The project takes its title (The Sun Shines in Kiev) from the headline of an article published in the Italian newspaper La Repubblica on May 9, 1986, a few weeks after the terrible nuclear disaster in Chernobyl. Rossella Biscotti conducted in-depth research on the subject, drawing on the resources of two of the most important independent centers for anti-nuclear action and for research and documentation on this form of energy, the WISE archive and the LAKA Foundation in Amsterdam. After studying Film Badge Dosimetry in Atmospheric Nuclear Tests, a book published in 1989 by the National Academy Press in Washington D.C., which described how to monitor radiation by developing film mounted on special holders, the artist focused on the possibility of visually representing nuclear energy through the physical evidence that radiation exposure leaves on film. Around this concept, she developed The Sun Shines In Kiev, a project made up of a video, three slide projections and a poster. Having chosen to expand her study, she concentrated on film material produced during the accident at the Ukrainian power plant, and despite the obvious difficulties resulting from the well-known attempts of various governments and authorities to hide the truth, managed to collect original documents.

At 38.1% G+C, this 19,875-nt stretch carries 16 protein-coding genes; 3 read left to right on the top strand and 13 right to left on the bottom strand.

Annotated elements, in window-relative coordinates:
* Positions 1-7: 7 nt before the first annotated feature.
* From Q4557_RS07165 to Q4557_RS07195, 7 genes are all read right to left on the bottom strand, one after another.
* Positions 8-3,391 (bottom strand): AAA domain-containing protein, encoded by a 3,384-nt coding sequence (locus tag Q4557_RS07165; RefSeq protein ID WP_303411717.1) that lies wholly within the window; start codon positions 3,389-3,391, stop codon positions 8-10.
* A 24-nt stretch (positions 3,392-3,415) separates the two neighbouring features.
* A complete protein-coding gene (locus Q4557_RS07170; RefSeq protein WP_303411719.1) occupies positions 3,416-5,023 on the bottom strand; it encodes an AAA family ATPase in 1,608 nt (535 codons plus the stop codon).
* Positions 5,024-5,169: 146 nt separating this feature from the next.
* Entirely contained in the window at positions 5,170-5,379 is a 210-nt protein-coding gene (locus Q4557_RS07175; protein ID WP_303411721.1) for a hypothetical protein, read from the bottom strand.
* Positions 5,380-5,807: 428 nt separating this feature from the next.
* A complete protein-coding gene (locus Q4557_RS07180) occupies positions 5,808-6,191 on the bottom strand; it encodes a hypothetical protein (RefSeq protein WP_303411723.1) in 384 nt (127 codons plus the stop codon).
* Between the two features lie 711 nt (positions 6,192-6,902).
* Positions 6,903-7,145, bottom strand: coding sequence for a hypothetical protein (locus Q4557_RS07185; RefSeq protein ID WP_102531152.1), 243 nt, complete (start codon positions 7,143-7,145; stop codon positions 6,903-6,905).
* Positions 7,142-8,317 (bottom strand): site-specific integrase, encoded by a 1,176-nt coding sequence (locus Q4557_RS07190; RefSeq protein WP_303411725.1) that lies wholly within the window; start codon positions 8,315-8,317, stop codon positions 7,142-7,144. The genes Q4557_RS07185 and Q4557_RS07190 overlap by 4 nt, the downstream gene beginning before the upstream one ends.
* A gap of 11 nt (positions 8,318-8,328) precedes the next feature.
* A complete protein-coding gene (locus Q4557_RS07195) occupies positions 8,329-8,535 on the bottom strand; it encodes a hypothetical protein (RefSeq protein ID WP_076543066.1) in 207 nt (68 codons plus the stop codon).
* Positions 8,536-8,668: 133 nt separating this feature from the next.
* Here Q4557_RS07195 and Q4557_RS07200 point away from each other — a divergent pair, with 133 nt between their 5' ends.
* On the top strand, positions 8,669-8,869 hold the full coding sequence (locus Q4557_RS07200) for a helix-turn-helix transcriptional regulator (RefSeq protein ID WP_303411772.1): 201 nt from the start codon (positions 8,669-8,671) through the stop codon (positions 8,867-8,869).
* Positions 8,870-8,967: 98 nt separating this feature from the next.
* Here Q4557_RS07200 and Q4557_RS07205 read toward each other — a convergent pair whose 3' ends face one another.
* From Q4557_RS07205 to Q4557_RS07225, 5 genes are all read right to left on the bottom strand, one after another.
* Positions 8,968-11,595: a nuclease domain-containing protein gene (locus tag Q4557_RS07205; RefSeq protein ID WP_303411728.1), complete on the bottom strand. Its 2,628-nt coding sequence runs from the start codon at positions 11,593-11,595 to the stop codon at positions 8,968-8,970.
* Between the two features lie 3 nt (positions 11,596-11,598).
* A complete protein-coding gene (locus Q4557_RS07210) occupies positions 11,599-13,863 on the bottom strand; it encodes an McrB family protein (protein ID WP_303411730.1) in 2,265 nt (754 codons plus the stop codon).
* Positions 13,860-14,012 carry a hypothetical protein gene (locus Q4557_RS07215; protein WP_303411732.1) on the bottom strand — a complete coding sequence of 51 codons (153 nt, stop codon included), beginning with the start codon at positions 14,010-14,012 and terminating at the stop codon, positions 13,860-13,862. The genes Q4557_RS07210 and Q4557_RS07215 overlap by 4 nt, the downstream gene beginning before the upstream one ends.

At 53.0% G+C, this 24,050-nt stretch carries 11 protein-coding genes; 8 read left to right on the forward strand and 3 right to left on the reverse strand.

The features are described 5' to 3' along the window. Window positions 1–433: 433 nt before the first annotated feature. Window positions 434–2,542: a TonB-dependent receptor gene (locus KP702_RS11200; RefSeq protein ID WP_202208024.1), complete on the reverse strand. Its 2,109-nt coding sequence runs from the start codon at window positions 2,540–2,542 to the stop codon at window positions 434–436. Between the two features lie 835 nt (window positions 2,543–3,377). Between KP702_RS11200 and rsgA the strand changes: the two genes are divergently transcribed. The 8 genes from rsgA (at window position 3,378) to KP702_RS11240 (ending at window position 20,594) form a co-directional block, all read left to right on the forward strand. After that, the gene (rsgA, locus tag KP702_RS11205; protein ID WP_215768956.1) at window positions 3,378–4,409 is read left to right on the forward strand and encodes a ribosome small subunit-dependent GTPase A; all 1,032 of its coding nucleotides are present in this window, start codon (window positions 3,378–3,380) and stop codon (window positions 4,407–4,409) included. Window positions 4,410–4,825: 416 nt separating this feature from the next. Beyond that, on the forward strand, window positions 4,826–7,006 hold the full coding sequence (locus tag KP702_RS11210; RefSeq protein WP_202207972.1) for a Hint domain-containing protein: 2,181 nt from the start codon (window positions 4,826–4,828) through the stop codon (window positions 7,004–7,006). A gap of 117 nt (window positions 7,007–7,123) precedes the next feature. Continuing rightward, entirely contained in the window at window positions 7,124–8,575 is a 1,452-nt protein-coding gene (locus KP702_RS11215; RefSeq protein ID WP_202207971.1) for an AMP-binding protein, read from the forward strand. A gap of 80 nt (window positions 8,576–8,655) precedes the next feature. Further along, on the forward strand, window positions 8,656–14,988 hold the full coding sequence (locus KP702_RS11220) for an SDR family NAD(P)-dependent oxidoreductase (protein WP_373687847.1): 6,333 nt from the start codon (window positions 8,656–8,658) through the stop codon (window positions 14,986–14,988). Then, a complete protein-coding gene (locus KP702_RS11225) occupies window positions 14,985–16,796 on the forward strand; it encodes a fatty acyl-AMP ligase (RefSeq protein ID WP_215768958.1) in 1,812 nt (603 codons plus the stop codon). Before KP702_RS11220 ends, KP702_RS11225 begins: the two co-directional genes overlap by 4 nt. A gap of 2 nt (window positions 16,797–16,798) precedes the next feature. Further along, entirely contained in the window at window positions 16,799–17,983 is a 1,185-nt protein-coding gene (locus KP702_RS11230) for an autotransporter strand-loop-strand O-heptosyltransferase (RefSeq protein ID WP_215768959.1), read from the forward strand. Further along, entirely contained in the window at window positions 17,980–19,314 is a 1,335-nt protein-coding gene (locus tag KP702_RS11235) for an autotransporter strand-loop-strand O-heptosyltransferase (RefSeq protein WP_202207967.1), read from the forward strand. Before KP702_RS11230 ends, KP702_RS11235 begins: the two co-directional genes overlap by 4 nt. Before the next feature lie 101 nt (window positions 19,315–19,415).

The video in the installation traces the life story of Vladimir Shevchenko. The Ukrainian director, who died of cancer in 1987, was one of the first people to visit the scene and make a documentary about the incident, shooting over 20,000 meters of 16mm film. In the video, Biscotti evokes the incomprehensible loss of Shevchenko’s footage through a series of black images that make up most of the work. These “non-existent” images, edited into the original footage, are accompanied by voiceovers of the director’s wife and the cameraman, who were both interviewed for the project. The artist was not just interested in the rather heroic figure of the director, but in the relationship between history and the relativity of its narration, as emphasized by the audio, which highlights constant contradictions in the story. The three slide projectors that complete the project, along with the poster that illustrates the research and methods involved, show stills which the artist has cut out of 35mm film taken in the first days after the accident. The white stains that appear and disappear from slide to slide are the traces that nuclear radiation left on the film, the proof that Shevchenko, however unwittingly, succeeded in depicting the radioactive rays emitted by the disaster.